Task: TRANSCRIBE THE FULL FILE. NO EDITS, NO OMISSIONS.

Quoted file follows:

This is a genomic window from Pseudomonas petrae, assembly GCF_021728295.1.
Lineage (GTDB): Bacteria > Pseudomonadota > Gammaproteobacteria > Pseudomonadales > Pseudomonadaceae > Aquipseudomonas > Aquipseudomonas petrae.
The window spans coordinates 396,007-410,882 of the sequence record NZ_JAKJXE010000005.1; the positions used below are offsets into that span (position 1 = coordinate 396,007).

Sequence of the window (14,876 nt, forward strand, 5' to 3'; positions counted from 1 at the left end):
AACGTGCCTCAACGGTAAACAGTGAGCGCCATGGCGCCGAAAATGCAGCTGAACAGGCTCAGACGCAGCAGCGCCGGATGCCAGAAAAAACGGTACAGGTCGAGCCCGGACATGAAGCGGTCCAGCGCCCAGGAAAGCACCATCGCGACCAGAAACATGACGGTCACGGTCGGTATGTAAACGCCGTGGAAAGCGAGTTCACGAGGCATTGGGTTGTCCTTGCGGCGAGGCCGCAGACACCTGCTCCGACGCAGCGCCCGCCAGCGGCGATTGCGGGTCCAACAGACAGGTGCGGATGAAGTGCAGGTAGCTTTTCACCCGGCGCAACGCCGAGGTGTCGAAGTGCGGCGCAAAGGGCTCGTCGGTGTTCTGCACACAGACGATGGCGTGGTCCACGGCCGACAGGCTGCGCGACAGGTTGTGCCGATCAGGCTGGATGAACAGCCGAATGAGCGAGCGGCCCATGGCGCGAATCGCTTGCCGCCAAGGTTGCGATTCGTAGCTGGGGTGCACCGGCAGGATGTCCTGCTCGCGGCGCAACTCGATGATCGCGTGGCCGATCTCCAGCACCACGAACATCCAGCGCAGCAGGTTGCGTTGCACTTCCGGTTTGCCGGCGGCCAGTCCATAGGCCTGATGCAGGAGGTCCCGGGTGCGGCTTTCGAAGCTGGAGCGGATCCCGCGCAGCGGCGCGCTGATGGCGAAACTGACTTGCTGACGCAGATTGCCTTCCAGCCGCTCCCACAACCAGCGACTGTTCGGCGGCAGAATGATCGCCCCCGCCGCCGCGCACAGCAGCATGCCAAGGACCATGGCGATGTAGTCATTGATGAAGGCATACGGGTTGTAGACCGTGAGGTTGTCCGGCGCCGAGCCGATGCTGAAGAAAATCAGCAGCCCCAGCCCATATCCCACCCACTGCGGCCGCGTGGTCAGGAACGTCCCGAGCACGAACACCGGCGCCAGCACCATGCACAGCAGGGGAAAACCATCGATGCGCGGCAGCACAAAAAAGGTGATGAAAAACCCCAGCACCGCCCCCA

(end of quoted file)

This is a genomic window from Pseudomonas petrae, assembly GCF_021728295.1.
Lineage (GTDB): Bacteria > Pseudomonadota > Gammaproteobacteria > Pseudomonadales > Pseudomonadaceae > Aquipseudomonas > Aquipseudomonas petrae.
The window spans coordinates 396,007-410,882 of the sequence record NZ_JAKJXE010000005.1; the positions used below are offsets into that span (position 1 = coordinate 396,007).

Sequence of the window (14,876 nt, forward strand, 5' to 3'; positions counted from 1 at the left end):
AACGTGCCTCAACGGTAAACAGTGAGCGCCATGGCGCCGAAAATGCAGCTGAACAGGCTCAGACGCAGCAGCGCCGGATGCCAGAAAAAACGGTACAGGTCGAGCCCGGACATGAAGCGGTCCAGCGCCCAGGAAAGCACCATCGCGACCAGAAACATGACGGTCACGGTCGGTATGTAAACGCCGTGGAAAGCGAGTTCACGAGGCATTGGGTTGTCCTTGCGGCGAGGCCGCAGACACCTGCTCCGACGCAGCGCCCGCCAGCGGCGATTGCGGGTCCAACAGACAGGTGCGGATGAAGTGCAGGTAGCTTTTCACCCGGCGCAACGCCGAGGTGTCGAAGTGCGGCGCAAAGGGCTCGTCGGTGTTCTGCACACAGACGATGGCGTGGTCCACGGCCGACAGGCTGCGCGACAGGTTGTGCCGATCAGGCTGGATGAACAGCCGAATGAGCGAGCGGCCCATGGCGCGAATCGCTTGCCGCCAAGGTTGCGATTCGTAGCTGGGGTGCACCGGCAGGATGTCCTGCTCGCGGCGCAACTCGATGATCGCGTGGCCGATCTCCAGCACCACGAACATCCAGCGCAGCAGGTTGCGTTGCACTTCCGGTTTGCCGGCGGCCAGTCCATAGGCCTGATGCAGGAGGTCCCGGGTGCGGCTTTCGAAGCTGGAGCGGATCCCGCGCAGCGGCGCGCTGATGGCGAAACTGACTTGCTGACGCAGATTGCCTTCCAGCCGCTCCCACAACCAGCGACTGTTCGGCGGCAGAATGATCGCCCCCGCCGCCGCGCACAGCAGCATGCCAAGGACCATGGCGATGTAGTCATTGATGAAGGCATACGGGTTGTAGACCGTGAGGTTGTCCGGCGCCGAGCCGATGCTGAAGAAAATCAGCAGCCCCAGCCCATATCCCACCCACTGCGGCCGCGTGGTCAGGAACGTCCCGAGCACGAACACCGGCGCCAGCACCATGCACAGCAGGGGAAAACCATCGATGCGCGGCAGCACAAAAAAGGTGATGAAAAACCCCAGCACCGCCCCCA